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When an Iframe Needs to Call Mom.
Front End Developer
January 12 2020

So, when I need to call my mom, it’s usually never because I need to make myself disappear. Yet, that’s exactly the situation I found myself in the other day. Well, maybe not exactly. We needed a “splash page” for a client that was going to be the same on a number of their sites. It also needed to be easy to update. I usually hate to use an iframe, but, if there was ever a case for one, this would be it. We could host a single page all by itself, and then pop that bad boy over any homepage we wanted.

Here’s the problem, though: we have to close the iframe. We wanted a full page, not a popup with a little X in the corner. Call to actions and links inside the iframe were required, so telling javascript to hide the iframe on click wasn’t an option. In short, we needed a “return to home page” button inside the iframe and a way for the iframe to talk to its parent.

The Situation

  1. Click a button in the iframe
  2. The iframe sends a message to the parent window
  3. The javascript in the parent receives the message and then hides the iframe

The iframe Close Button

This is where we use the awesome “window.postMessage()” method. “This method safely enables cross-origin communication between Window.” In other words, it lets your iframe talk to its mom, child window to parent window.

In the iframe, I just used a simple inline “onclick” link.

<a href="#" 
  onclick="parent.postMessage('closed', '*');" 
  class="close-button"
  >
    Take Me to the Home Page
</a>

Let us take this apart a little. The “parent.” is the window we want to find (aka mom, or the main browser window that the iframe is in). The first argument “closed” is the message we want to send the parent window. It can be any text that makes sense to the situation. The second argument “*” is the URL of the window that the method should expect to be interacting with. In my case, I want this to work with any URL because we will be using the same code on multiple sites, so I used a wild card. Apparently wild cards work here.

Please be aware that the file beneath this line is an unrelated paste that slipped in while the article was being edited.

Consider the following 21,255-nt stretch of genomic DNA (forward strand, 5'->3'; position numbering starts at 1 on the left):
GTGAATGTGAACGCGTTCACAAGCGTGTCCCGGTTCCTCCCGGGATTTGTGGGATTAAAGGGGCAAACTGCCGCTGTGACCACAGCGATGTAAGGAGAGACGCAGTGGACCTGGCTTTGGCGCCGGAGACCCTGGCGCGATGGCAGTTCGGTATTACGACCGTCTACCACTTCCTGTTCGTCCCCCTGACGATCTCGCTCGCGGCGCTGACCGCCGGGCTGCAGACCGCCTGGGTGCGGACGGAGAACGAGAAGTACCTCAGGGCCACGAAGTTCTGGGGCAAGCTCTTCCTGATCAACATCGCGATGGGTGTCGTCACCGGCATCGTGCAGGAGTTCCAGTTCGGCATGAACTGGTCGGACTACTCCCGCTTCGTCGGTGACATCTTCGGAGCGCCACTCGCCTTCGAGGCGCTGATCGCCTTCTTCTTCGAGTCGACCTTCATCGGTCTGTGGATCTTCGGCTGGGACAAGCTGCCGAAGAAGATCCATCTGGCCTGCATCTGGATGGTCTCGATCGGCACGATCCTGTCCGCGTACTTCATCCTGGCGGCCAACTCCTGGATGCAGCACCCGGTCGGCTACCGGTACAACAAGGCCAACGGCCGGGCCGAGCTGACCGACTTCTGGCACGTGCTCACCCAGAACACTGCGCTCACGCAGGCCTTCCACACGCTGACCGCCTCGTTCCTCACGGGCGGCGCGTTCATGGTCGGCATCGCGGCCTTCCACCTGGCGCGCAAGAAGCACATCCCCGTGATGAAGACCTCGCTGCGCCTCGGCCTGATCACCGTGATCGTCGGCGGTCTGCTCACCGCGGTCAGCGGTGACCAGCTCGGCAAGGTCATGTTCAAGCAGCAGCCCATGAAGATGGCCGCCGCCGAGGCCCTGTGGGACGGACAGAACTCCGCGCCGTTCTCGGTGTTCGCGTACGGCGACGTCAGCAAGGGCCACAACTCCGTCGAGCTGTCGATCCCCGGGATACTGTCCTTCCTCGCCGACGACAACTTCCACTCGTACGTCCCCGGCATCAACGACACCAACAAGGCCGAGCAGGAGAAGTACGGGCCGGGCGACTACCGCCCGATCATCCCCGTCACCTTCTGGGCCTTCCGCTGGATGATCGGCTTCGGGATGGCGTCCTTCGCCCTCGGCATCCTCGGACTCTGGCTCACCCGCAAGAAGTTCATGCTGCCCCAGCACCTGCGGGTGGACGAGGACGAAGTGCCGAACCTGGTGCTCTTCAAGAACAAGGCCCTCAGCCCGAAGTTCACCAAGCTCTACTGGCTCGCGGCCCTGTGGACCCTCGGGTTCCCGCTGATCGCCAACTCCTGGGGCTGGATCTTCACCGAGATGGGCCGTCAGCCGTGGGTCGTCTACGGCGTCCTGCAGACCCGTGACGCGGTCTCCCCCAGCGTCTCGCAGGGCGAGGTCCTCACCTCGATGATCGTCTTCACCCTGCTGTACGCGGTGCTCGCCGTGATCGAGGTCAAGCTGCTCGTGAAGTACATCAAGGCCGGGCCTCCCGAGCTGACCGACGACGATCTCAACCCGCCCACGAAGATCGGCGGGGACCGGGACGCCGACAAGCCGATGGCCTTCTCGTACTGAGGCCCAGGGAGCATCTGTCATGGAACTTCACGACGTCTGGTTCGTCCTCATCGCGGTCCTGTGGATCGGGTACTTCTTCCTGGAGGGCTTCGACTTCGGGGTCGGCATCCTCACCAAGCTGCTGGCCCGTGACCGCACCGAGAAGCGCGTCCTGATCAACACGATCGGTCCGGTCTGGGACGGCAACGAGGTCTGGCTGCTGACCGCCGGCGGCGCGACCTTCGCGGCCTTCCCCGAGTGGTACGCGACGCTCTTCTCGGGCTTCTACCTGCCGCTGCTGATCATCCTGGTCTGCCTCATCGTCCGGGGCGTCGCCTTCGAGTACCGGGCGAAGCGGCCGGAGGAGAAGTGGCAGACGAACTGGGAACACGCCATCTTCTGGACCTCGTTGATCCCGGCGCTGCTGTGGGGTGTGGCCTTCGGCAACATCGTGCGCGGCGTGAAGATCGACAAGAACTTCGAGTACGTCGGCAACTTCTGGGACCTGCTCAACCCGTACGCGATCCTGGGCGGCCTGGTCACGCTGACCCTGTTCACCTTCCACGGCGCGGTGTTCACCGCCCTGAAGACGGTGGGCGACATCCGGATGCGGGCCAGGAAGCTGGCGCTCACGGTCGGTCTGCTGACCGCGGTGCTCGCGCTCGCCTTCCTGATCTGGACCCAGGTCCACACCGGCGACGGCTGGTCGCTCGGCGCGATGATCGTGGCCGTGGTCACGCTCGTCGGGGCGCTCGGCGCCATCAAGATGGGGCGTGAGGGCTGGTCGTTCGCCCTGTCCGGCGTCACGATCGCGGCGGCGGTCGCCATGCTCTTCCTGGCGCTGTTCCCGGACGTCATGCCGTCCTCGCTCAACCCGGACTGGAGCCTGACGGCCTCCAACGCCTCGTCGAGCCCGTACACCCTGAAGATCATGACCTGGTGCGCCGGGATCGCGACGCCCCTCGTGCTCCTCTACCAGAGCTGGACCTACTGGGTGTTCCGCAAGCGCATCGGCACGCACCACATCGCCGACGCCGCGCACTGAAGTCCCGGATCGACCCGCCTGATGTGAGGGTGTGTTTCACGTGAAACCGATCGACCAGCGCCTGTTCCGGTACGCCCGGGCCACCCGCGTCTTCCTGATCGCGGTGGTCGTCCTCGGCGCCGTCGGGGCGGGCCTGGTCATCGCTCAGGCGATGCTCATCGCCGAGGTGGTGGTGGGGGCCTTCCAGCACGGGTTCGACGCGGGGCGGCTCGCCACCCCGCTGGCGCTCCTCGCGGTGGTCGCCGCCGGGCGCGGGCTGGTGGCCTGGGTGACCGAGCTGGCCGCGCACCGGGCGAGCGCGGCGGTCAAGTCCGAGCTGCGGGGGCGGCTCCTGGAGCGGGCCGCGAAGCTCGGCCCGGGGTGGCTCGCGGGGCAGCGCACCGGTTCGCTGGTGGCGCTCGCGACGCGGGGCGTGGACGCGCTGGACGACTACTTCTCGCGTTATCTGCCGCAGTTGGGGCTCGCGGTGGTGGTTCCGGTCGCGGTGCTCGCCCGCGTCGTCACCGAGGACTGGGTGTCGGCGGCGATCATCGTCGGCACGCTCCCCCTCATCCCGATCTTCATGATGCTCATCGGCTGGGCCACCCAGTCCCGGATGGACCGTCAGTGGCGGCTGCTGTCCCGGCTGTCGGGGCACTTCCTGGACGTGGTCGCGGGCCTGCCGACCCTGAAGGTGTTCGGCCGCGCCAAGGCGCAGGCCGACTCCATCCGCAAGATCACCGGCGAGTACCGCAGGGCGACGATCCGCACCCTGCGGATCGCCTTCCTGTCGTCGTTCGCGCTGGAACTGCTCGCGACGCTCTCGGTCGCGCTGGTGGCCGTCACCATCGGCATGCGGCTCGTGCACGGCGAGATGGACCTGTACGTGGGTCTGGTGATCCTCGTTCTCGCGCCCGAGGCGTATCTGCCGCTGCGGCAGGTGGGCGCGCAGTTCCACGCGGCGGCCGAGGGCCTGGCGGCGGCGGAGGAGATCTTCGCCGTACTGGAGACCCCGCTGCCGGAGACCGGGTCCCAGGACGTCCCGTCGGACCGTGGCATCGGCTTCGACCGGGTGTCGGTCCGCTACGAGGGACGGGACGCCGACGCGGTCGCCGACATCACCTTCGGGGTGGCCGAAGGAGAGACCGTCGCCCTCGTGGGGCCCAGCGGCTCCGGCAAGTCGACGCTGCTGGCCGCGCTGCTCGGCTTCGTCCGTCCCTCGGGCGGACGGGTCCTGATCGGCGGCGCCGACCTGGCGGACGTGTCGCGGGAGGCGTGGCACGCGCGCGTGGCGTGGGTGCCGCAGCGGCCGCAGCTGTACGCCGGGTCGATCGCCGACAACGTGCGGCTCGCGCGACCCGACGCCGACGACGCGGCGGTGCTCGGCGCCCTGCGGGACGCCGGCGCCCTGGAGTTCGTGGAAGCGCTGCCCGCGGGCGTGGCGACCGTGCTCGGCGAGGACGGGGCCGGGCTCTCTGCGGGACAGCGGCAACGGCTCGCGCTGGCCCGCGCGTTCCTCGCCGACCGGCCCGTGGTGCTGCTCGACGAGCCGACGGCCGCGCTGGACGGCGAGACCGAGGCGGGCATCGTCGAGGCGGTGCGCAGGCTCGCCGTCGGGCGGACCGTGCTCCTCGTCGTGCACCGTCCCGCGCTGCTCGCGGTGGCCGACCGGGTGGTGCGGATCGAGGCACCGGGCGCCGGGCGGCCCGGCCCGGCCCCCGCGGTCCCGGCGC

Receive the Message

Now we need to get mom to pick up the phone. In the sites that are going to have the iframe in it, we need to put a little bit of javascript.

window.onmessage = function (event) {
  if (event.data === "closed") {
    closeIFrame();
  }
};

Then “window.onmessage” reacts whenever the main window gets a message. We get the message with “event.data” and check to see if it’s the one we sent. Then we run a function “closeIFrame()” which of course we have to write.

Do Something with the Message

Now poor mom has to go pick you up, send you some money, watch your dog, or whatever it is you usually call your mom about. Most noteworthy, my IRL mom is actually watching my IRL dog this weekend and I didn’t have to send her a URL at all. Just FYI.

You can do this however you like of course. These particular sites were already running jQuery so I went the easy route.

// Close the iframe
function closeIFrame() {
  // Lets totally remove it from the DOM
  $('.splash-page').remove();
  // We don't want to be at the BOTTOM of the homepage when the iframe goes away
  window.scrollTo(0, 0);
  // And you can do whatever else needs to be done, like cookie setting so that the screen doesn't keep poping up for returning users.
}

We just removed the iframe and scrolled the main window back to the top.

I hope this helps someone out there in the same situation. Unfortunately, you DO have to have control over the iframe code and the parent code, so this won’t help you with a Facebook plugin, for example.

Culture Foundry is the digital difference for an amazing array of clients. If you’re looking for exceptional digital design, development and support, contact us.
(Psst! We also happen to be a great place to work.)

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